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How we survived losing 37 GP sessions a week

Two years ago, three of our five partners and three of our four salaried GPs retired. This left our 9,000 patients in the care of four GPs and we could offer only 26 sessions a week, 14 of these being partner hours. Despite extensive advertising, we had no applicants to replace them. Staff morale hit an all-time low, which exacerbated the problem of attracting new GPs. After a Christmas break during which the remaining partners came close to leaving, we decided to meet the needs of our patients with different clinical skills.

What we did

Abandoning our hopes of hiring GPs, we opted to recruit advanced nurse practitioners instead. While our reputation as a struggling practice put potential GPs off, it didn’t seem to have the same effect on nurses who were keen to make the switch to primary care. The partners worked with the nurses on out of hours services and knew that several of them were looking for a job with more sociable hours, such as in the practice. The four we now employ can prescribe, refer and see patients with almost any condition. In fact they have their own specialist areas – one has an interest in musculoskeletal problems and another in complex ear care.

We recruited a practice pharmacist who is our prescribing lead, does all medication reviews, and helped move us to electronic prescribing. She can prescribe, does home visits and deals with many of the acute prescription queries.

An additional practice nurse, previously a community matron, was hired specifically to manage our housebound elderly with multiple chronic conditions to reduce unplanned admissions. She also does the ward rounds for our nursing homes.

We now have a full-time community psychiatric nurse to take the pressure off our GPs who were finding their caseload increasingly taken over with mental health problems. She deals with everything from mild depression to psychosis and is working to obtain a prescribing qualification.

Our administration team has grown with more ‘specialists’ able to take charge of prescriptions, letter triage, and QOF, reducing the GPs burden and further freeing up their time.


Some of our new recruits have needed more support than others, such as extra supervision for one nurse who had not previously had much experience in general practice, but we view this as an investment in the future.

Our appointment system, which saw patients calling up on the day and going though phone triage with the practice nurse, had not worked for years; there were a lot of queues and appointments disappeared very quickly. Now we have new staff, we’ve implemented a system of next day and fortnight ahead pre-bookable appointments alongside a same-day system for patients needing to be seen urgently. Queues and frustration have dissipated as a result.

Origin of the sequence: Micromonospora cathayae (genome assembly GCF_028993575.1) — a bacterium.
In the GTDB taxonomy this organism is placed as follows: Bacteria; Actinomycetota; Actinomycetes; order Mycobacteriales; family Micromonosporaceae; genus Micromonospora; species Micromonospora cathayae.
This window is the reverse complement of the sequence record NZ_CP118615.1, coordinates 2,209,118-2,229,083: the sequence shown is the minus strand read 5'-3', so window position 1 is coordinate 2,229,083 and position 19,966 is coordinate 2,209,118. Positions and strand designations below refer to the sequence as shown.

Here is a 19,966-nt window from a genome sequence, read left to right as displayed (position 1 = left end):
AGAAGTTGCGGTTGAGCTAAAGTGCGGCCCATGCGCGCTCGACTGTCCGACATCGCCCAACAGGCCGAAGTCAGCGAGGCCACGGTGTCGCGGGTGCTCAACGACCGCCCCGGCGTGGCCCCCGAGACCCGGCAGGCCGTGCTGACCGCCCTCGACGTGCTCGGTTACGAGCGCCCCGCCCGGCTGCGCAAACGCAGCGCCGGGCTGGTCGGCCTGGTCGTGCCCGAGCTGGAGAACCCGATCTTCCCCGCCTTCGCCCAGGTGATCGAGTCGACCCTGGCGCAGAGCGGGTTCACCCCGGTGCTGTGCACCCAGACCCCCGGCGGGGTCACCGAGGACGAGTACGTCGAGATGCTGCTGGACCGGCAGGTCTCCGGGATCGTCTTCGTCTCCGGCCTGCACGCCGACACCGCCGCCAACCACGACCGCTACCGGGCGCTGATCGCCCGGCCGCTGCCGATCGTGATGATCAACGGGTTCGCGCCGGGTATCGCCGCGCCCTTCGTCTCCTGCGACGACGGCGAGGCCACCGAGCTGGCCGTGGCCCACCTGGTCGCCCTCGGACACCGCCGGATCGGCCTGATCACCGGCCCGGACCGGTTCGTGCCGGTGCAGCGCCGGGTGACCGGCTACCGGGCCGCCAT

It has been hard work to pull through this period: staff have accepted no pay rises across the board and the partners have worked every spare moment.


We may have lost 37 GP sessions, but now offer 42 sessions a week filled by a range of skilled staff supporting our remaining two partners and single salaried GP. Only 19 of the sessions we currently offer are with GPs but patients have been content with the new system. After all, the new appointment system makes it easier to see a GP if you really need to, because these sessions are no longer clogged up with patients who could be treated by someone else. Patients also like being directed to an advanced nurse practitioner who has expertise in a certain problem they’re suffering, such as problems with their ears. We also made sure patients were aware of our staffing problems by putting up newspaper articles about the recruitment crisis in the surgery. We’ve also got an area both in the waiting room and on our practice website that explains the new appointment system and what the Advanced Nurse Practitioners can help with.

Having fewer GPs hasn’t put an extra strain on those remaining as the nurses work independently and can prescribe and refer. The only patients the nurses don’t see as a rule are children under one years old and those with mental health issues. We’ve found that the patients are happy to see the nurses and can always book in advance to see the doctor. 

We’ve saved around £50,000 in staffing costs per year. However, the locum bill eats into this and it will disappear when we hire a new salaried GP. Still, the service we offer is far more proactive –we have a pharmacist on site and a nurse who manages complex elderly care. Our prescribing costs fell by about £30,000 last year due to having the pharmacist on site doing medicine reviews. Also, our QOF score the best it’s ever been. We are offering the same number of appointments as we did when we had nine GPs.

Our GPs are freed up to practise ‘proper medicine’, dealing with the patients they really need to see and we are planning to assign a nurse practitioner to home visits to free them up even further.

While the practice isn’t perfect we’re proud to have not only survived but to have improved what we offer our patients.


We still need one more full-time GP, although this isn’t as urgent as it once was. Unfortunately our previous problems have continued to hamper GP recruitment in an environment where there are too few GPs to go around.

Katie Slack is practice manager at Blue Dyke Surgery in Chesterfield